First Time Felon (1997, USA)

First Time Felon - Delroy Lindo as Sgt Calhoun and Omar Epps as Greg Yance

It’s bit surprising that there aren’t more prison boot camp movies, given the potential (brutally exploited in movies like Full Metal Jacket) to show tough men being bullied, abused and humiliated. That potential really is within easy grasp of the prison movie genre.

It is the territory of First Time Felon. The film is based on the real life story of Greg Yance (played here by an impassive Omar Epps), successful drug dealer and high-ranking member of the Vice Lords gang in Chicago. He gets pinched in possession of a largish quantity of heroin, and is sent down for 5 years – but as he is a ‘non-violent first-time felon’ he is given the option of doing a 120-day boot camp program (and then probation) instead. Not surprisingly, he opts for the boot camp.

The camp, euphemistically known as the ‘Impact Incarceration Program’, is all that you would expect; correctional officers getting into the faces of the inmates, indiscriminate abuse, tough discipline, arbitrary punishments and no tolerance for individuality or questioning of the approach. Leading the assault by the officers is Sergeant Calhoun (Delroy Lindo), who is on a personal mission to remind all the African American inmates that it is they who oppress their brothers by selling them drugs and condemning the black community to lives of disadvantage, crime and under-achievement, and that they cannot claim disadvantage and oppression as an excuse. Sometimes it gets too personal for Calhoun and he over-exuberantly over-steps the mark.

Much of Yance’s story is pretty standard prison movie fare: he is exposed to violence first-hand in the jail, then at the camp is paired with rival gang member Tyrone and is forced to work with him. A team from the camp is sent to help the small Illinois town of Niota during the Mississippi floods of 1993, and they win the respect and gratitude of the local townsfolk. On release, though, he finds the going tough; he steadfastly refuses to get back into his former criminal ways but receives knock-back after knock-back when he seeks legitimate work. He hits rock bottom; his friend Pookie is gunned down and dies in his arms, he starts drinking to excess and becomes suicidal. One hopes, perversely, that the film will surprise and not end happily, but those hopes are never going to be realised in a film such as this.

What does it tell us? It suggests that boot camps are cheaper than imprisoning men for long periods and have greater success rates; some data would suggest otherwise. It tries to tell African American gang members that they are hurting their own. It tells the wider community that it’s tough going once you’ve been in jail, and that its attitude toward ex-offenders might lead to people with less resolve than Yance falling back into criminality through desperation. And it says that if only the Mississippi could breach its banks more often, the impact on criminality could be profound.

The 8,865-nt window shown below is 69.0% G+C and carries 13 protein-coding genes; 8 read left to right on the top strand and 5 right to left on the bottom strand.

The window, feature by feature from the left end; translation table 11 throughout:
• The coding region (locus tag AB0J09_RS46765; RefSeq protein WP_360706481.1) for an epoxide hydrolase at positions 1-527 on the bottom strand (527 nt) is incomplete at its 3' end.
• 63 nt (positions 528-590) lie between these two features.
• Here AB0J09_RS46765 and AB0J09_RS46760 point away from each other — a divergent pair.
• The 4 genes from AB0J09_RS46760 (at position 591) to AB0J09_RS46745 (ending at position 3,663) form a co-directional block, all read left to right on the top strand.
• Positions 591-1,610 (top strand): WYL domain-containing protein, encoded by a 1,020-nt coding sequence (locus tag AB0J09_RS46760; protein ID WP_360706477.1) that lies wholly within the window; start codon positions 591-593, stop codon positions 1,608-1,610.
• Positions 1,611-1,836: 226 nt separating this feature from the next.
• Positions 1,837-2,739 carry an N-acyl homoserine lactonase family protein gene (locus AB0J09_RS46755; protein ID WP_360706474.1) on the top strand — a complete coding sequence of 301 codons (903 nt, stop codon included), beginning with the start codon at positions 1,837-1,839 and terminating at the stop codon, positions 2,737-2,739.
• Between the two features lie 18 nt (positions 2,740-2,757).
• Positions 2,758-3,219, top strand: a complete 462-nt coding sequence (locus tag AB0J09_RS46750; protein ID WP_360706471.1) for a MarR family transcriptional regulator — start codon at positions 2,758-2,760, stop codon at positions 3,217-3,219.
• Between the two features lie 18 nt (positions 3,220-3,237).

First Time Felon - Omar Epps as Greg Yance First Time Felon #3 - Boot camp at Fort Meyers

Posted on July 4th, 2010 at 3:05 pm. Updated on December 2nd, 2011 at 8:29 pm.

4 Responses to “First Time Felon (1997, USA)”

  1. December 2nd, 2011 at 6:05 pm
    Chad Barta says:

    I went to this same boot camp in 2006. The same one in the movie. and it was just like that,I was sure glad to have gotten out of doing another 6 months in prison if I didn’t go to and complete this boot camp successfully. Now that I look back at the 120 days I was there, it was kinda fun. Well anyways, it works and I have stayed out of trouble since going there. The program has changed me forever into a better person with more pride for myself. I would love to correspond with others that have been in the Illinois Impact Incarceration program and maybe even start a website to show how this program has changed us and how successful it really is, compared to prison,which is for the most part, ineffective…I feel very blessed to have the opportunity to go to I.I.P. and would like to thank IDOC for creating such a wonderful and successful program. To bad more incarcerated people don’t ever get the opportunity to participate in these types of programs. I think that it could reduce repeat offenders greatly.

  2. April 29th, 2012 at 8:07 am
    Jeff says:

    Fine 1 submit. Common drawback can be G. change ones own thoughts far too often.

  3. September 28th, 2012 at 12:30 am
    Renee says:

    My brother is awaiting sentencing, and I am to testify at the hearing. He wants me to push for I.I.P. I take it that you recommend the program. Is there anything I can tell him to try to prepare him for it if we get I.I.P.? I’d love any insight or information you could give me about it.
    And congratulations on your success!


  4. March 26th, 2013 at 3:05 pm
    Shannon says:

    I also participated in 1995 in IDOC’s IIP at Dixon Springs, which I believe this one is based off of. The Mississippi also flooded back then, and when I watch this movie it brings a tear to my eye as I remember being on sandbag duty as well. I also remember the people of these towns we went to being very grateful for us being there. This program instilled work ethic in me that I never had to this point. Since then, I have not been back to prison (I was only 17 at the time) I have been caught with pot a couple of times since, but nothing serious. Both times misdemeanors. Would I say this is a great way to catch them young before becoming career criminals? Yes indeed.

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